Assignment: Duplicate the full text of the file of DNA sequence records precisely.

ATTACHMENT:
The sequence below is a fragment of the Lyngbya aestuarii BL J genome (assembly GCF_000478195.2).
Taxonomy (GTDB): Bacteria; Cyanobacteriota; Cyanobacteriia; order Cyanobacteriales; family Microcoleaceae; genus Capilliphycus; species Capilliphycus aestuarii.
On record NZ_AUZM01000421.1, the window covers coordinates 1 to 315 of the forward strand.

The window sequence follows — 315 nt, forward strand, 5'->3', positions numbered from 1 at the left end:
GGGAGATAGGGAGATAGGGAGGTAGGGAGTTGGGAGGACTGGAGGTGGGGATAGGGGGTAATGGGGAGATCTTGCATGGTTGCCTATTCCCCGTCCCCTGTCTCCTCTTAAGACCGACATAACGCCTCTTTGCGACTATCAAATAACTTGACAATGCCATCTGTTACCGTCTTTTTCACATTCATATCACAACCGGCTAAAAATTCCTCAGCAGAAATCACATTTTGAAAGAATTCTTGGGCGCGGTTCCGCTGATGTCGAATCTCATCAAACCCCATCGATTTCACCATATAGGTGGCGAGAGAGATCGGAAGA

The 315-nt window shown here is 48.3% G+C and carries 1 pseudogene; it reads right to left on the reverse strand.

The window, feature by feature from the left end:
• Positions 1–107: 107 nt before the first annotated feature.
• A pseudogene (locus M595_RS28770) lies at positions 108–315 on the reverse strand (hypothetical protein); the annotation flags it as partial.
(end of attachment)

The sequence below is a fragment of the Lyngbya aestuarii BL J genome (assembly GCF_000478195.2).
Taxonomy (GTDB): Bacteria; Cyanobacteriota; Cyanobacteriia; order Cyanobacteriales; family Microcoleaceae; genus Capilliphycus; species Capilliphycus aestuarii.
On record NZ_AUZM01000421.1, the window covers coordinates 1 to 315 of the forward strand.

The window sequence follows — 315 nt, forward strand, 5'->3', positions numbered from 1 at the left end:
GGGAGATAGGGAGATAGGGAGGTAGGGAGTTGGGAGGACTGGAGGTGGGGATAGGGGGTAATGGGGAGATCTTGCATGGTTGCCTATTCCCCGTCCCCTGTCTCCTCTTAAGACCGACATAACGCCTCTTTGCGACTATCAAATAACTTGACAATGCCATCTGTTACCGTCTTTTTCACATTCATATCACAACCGGCTAAAAATTCCTCAGCAGAAATCACATTTTGAAAGAATTCTTGGGCGCGGTTCCGCTGATGTCGAATCTCATCAAACCCCATCGATTTCACCATATAGGTGGCGAGAGAGATCGGAAGA

The 315-nt window shown here is 48.3% G+C and carries 1 pseudogene; it reads right to left on the reverse strand.

The window, feature by feature from the left end:
• Positions 1–107: 107 nt before the first annotated feature.
• A pseudogene (locus M595_RS28770) lies at positions 108–315 on the reverse strand (hypothetical protein); the annotation flags it as partial.